Monday, March 19, 2018
It's that time of year when ensembles across the country are in the midst of preparation for "contest"--the spring ritual of performance which provides the opportunity to showcase skills in a "competitive" format. The ultimate goal is to get that elusive "Superior" rating which indicates that your students are well-trained and proficient musicians. Or, does it? Are your students really becoming literate musicians--learning musical skills that will last a lifetime--or are they learning by rote repetition?
This enigmatic question was illustrated to me recently in a conversation with a former high school classmate. "Janie" confessed that she had "never really learned to read music", even faking her way through the school fight song! What a tragedy--she spent eight years in the school band program mimicking everything by rote!
Unfortunately, there are students in today's music programs who are "in the same boat." Sometimes band, orchestra and choral directors get so engaged in preparing for the next performance that they fail to teach students the fundamentals of music literacy. If this is YOU, it's time to change your thinking.
Every rehearsal should include a structured focus on fundamental concepts of music literacy--rhythm, scales, key signatures, intervals, dynamics, tone quality, etc. My "band textbook" music literacy series, Core Competencies for the Successful Development of Sightreading Skills (Sightreading 101, 201 and 301) published by the C. L. Barnhouse Co., is a good example of the available instructional materials designed to help students become more musically literate and help make your rehearsals more efficient and productive. Using these types of materials for just five to ten minutes per day as part of a structured warm-up procedure, will provide long-term benefits to both you and your students. As your students become more musically literate, your job gets more rewarding--it's that simple! Don't let the temptation to teach by rote overshadow the need for your students to really learn to read music.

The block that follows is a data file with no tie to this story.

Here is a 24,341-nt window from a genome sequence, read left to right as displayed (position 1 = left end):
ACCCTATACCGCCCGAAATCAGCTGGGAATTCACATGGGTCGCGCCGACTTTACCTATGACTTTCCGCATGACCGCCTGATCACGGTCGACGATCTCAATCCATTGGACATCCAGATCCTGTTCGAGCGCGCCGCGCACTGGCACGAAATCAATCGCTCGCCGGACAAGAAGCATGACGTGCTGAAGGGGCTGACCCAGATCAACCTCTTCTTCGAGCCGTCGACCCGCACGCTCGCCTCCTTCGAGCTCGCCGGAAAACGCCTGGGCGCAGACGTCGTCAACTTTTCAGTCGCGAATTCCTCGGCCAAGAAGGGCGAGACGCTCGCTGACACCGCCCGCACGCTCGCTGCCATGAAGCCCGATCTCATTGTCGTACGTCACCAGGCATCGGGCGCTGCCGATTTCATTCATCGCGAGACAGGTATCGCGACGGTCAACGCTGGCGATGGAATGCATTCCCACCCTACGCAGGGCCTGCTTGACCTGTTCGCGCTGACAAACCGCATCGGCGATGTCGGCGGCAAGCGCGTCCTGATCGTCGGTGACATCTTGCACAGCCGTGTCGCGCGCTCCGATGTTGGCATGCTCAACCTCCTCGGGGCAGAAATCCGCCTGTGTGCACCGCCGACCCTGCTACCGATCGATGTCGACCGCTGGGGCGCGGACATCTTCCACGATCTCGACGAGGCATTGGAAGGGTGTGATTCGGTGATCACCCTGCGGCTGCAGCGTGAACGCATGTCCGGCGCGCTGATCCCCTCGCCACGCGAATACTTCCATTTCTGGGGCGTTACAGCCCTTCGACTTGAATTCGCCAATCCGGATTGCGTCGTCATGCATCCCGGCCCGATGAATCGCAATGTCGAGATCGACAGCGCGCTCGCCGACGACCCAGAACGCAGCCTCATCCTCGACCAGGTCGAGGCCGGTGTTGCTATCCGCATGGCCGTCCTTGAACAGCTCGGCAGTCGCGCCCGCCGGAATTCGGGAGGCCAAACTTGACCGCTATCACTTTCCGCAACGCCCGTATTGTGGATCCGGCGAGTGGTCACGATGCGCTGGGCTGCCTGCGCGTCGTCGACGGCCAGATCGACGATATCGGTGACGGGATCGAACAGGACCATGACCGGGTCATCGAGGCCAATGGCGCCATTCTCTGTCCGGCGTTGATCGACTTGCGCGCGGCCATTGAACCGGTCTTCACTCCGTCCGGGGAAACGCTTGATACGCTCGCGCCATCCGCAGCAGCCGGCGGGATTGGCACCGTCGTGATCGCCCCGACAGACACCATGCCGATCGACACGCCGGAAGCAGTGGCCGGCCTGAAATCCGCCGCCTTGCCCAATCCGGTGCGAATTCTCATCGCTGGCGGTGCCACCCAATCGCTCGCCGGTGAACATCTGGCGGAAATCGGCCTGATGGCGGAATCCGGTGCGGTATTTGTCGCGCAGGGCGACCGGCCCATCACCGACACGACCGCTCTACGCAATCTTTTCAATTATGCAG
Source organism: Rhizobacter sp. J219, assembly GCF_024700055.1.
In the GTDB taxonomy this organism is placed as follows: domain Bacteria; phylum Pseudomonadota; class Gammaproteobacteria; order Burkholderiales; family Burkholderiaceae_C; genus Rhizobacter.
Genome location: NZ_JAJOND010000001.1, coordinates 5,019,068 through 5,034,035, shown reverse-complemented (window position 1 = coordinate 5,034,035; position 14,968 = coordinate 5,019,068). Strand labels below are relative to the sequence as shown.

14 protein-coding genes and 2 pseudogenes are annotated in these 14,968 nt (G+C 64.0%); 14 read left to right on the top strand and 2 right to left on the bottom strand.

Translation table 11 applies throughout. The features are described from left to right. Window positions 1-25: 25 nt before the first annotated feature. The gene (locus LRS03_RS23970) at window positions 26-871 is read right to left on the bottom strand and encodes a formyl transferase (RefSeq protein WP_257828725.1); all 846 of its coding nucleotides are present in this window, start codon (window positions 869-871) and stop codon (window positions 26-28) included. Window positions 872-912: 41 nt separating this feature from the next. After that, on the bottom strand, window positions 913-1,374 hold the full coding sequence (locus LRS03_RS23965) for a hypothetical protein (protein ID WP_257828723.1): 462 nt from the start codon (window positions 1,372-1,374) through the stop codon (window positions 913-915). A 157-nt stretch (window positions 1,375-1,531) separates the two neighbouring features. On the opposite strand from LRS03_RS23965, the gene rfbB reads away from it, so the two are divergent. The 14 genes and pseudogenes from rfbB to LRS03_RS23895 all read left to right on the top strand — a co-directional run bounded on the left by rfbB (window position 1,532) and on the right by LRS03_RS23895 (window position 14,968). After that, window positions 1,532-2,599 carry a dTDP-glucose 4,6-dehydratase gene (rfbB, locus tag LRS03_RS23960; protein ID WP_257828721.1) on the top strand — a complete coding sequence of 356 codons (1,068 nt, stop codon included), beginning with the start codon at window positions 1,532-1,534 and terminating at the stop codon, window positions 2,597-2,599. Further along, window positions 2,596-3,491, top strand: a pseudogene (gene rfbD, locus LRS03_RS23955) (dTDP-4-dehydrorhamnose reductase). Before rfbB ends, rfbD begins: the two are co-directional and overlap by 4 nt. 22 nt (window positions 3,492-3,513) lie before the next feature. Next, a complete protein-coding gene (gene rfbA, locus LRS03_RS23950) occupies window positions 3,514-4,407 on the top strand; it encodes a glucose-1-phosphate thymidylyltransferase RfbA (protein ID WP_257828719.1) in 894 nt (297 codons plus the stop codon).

It's time for YOU to make a commitment to teach music literacy, not just music literature and performance.
|Dr. Ed Huckeby is an arts consultant and freelance composer, arranger, conductor, and clinician. His career has included roles in higher education and arts administration, most recently serving as President of Southwestern Christian University in Bethany, Oklahoma, until his retirement in 2014. Huckeby's early music education career included eight years in Oklahoma public schools, where his marching, concert and jazz bands won state and regional acclaim. Significant success in the public schools led him into the college ranks where he became internationally recognized as an outstanding music educator and composer of over 200 published works for concert and marching band. For more info, visit www.edhuckeby.com|
We are all knee deep in contest season, musical season, and the chaos of balancing both our professional and personal lives. The latest data shows that with the incredible technology we have, our society has become less advanced in face to face interaction. The findings are totally related to what we do every day!
Professional Life: Top 10 reasons why people lose their jobs:
- Poor relational skills
- Failure to keep current in their field
- Moral failure/Social Media/Money management
- Failure to carry out assignments
- Failure to take initiative
- Negative talk